So at the beginning of the third round, our Pharah changes to somebody else (becoming more effective, I might add) and I grab Pharah. And we're crushing them. It's the well, they can't even really get onto the point.
And I'm flying 'round the back of the well's lighthouse, to bombard the entry to the point from over the sea, which is what I should be doing if I can. And I see Hanzo and Junks on a second-floor balcony facing the ocean.
So of course, I boop 'em, because environmental kills are my dearest love as Pharah. The archer flies directly into the ocean, and so does Junks - at first. Then he spins round, throws his mine directly in front of himself, detonates it...
...and gets blown ALL THE WAY BACK TO THE LOWER LEVEL OF THE LIGHTHOUSE, making it safely to land.
I was all like "Oh, well done. I almost hate to kill you."
Of course, we promptly three-on-oned him and he died, because he had no team behind him. But I just gotta say: enemy Junkrat from last night? That was some damned find junking. Quick thinking and well done, whoever you were.
The Gas Works Park show tomorrow is cancelled – turns out the organiser didn’t realise that even ‘private’ parties require permits for entertainment, and once made aware of that, discovered… well… yeah.
Sorry folks. Just found out myself.
[A Talon safehouse, some kilometres west of Trondheim, Norway]( Because the remaining chapters are the story climax and coda, I'm cutting for spoilers )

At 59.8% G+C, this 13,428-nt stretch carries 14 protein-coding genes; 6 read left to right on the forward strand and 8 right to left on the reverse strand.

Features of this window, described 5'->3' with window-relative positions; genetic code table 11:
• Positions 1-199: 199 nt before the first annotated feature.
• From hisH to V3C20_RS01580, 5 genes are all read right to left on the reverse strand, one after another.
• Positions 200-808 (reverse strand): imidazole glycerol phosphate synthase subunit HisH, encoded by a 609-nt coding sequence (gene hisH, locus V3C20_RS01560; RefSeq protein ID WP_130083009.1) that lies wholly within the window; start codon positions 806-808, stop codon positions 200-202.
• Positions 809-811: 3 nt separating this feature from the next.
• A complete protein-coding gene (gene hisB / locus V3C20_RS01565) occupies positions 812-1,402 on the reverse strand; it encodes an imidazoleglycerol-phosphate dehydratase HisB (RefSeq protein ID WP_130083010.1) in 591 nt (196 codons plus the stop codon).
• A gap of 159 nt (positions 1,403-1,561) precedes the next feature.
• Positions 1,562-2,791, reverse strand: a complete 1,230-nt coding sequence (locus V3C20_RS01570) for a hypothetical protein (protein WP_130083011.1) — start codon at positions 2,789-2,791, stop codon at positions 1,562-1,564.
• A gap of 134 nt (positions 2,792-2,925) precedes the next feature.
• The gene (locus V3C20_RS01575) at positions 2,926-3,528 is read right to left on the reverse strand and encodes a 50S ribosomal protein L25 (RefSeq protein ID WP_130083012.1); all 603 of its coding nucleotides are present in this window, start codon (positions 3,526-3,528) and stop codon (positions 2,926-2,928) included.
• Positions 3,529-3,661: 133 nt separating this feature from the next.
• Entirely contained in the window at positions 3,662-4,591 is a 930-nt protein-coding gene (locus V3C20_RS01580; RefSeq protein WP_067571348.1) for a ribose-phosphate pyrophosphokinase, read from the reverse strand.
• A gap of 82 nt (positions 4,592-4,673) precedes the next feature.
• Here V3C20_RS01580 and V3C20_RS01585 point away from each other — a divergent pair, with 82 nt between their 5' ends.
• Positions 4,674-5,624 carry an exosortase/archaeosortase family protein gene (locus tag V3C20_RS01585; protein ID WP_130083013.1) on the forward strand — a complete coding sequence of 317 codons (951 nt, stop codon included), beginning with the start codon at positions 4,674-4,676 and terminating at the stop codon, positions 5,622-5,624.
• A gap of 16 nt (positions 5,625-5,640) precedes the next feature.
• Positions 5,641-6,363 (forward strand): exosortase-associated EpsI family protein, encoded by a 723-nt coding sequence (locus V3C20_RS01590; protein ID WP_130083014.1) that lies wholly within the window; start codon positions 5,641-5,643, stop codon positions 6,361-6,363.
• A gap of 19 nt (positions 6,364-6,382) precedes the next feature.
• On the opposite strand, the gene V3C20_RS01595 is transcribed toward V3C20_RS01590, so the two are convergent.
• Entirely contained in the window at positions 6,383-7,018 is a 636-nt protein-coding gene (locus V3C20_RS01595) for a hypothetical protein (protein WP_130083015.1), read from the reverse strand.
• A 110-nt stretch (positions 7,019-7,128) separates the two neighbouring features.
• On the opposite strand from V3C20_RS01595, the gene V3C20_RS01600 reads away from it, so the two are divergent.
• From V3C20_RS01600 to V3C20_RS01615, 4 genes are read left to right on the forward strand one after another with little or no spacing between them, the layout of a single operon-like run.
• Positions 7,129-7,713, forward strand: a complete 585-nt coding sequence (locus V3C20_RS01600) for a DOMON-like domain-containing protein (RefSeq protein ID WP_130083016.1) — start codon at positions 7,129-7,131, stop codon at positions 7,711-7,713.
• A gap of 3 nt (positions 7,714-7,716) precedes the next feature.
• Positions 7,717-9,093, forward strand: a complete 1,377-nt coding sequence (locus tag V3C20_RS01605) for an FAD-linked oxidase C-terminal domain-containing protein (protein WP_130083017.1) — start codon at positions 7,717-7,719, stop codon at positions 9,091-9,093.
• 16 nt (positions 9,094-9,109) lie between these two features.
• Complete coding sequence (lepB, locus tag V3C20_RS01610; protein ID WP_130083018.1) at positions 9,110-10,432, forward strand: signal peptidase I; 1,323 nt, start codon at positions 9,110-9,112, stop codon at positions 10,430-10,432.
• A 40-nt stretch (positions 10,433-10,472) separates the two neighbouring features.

There are only three more chapters. Two are complete. The third is complete enough that I could post it as-is, but I'll expand it, I know, before doing so. But posting Chapter 29 really locks it down, because at this point there's really no changing course. The ending will work, or it won't. People will buy it, or not.
annathepiper has read it. She thinks it works. I hope it works for other people.
I wish this was a thing I could do more regularly, more intentionally. At roughly 35,000 words, it's more words of fiction than I've written, combined, my entire existence. I've never had fiction just flow out of me like this before, and I don't know that I ever will again. It's almost painfully close to a novel, but there aren't really other parts that should be part of it so I suppose I must live with that.
( Spoilers, thematic, and possibly otherwise )